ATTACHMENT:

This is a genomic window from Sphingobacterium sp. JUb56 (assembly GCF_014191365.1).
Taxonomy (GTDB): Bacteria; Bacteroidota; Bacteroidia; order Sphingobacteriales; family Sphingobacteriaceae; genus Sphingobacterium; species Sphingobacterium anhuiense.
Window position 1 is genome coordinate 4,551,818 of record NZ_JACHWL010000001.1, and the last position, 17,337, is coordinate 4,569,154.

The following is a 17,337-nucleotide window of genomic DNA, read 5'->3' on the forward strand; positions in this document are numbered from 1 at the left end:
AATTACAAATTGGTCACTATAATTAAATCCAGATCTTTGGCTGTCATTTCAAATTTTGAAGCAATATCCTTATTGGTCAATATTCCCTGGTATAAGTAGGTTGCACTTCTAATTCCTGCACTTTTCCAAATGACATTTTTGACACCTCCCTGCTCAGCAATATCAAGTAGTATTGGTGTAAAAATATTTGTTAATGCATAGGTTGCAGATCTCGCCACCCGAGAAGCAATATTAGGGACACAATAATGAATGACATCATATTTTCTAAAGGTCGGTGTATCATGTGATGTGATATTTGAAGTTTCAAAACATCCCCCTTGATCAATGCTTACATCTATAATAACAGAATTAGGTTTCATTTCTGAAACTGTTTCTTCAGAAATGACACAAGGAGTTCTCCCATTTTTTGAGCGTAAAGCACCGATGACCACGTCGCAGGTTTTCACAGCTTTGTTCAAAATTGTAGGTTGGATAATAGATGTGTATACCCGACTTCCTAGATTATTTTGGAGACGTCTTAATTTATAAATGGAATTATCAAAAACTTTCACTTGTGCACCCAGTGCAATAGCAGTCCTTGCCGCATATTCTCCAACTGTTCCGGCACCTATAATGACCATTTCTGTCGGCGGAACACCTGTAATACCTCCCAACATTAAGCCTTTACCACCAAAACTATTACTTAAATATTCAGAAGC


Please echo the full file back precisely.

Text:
This is a genomic window from Sphingobacterium sp. JUb56 (assembly GCF_014191365.1).
Taxonomy (GTDB): Bacteria; Bacteroidota; Bacteroidia; order Sphingobacteriales; family Sphingobacteriaceae; genus Sphingobacterium; species Sphingobacterium anhuiense.
Window position 1 is genome coordinate 4,551,818 of record NZ_JACHWL010000001.1, and the last position, 17,337, is coordinate 4,569,154.

The following is a 17,337-nucleotide window of genomic DNA, read 5'->3' on the forward strand; positions in this document are numbered from 1 at the left end:
AATTACAAATTGGTCACTATAATTAAATCCAGATCTTTGGCTGTCATTTCAAATTTTGAAGCAATATCCTTATTGGTCAATATTCCCTGGTATAAGTAGGTTGCACTTCTAATTCCTGCACTTTTCCAAATGACATTTTTGACACCTCCCTGCTCAGCAATATCAAGTAGTATTGGTGTAAAAATATTTGTTAATGCATAGGTTGCAGATCTCGCCACCCGAGAAGCAATATTAGGGACACAATAATGAATGACATCATATTTTCTAAAGGTCGGTGTATCATGTGATGTGATATTTGAAGTTTCAAAACATCCCCCTTGATCAATGCTTACATCTATAATAACAGAATTAGGTTTCATTTCTGAAACTGTTTCTTCAGAAATGACACAAGGAGTTCTCCCATTTTTTGAGCGTAAAGCACCGATGACCACGTCGCAGGTTTTCACAGCTTTGTTCAAAATTGTAGGTTGGATAATAGATGTGTATACCCGACTTCCTAGATTATTTTGGAGACGTCTTAATTTATAAATGGAATTATCAAAAACTTTCACTTGTGCACCCAGTGCAATAGCAGTCCTTGCCGCATATTCTCCAACTGTTCCGGCACCTATAATGACCATTTCTGTCGGCGGAACACCTGTAATACCTCCCAACATTAAGCCTTTACCACCAAAACTATTACTTAAATATTCAGAAGC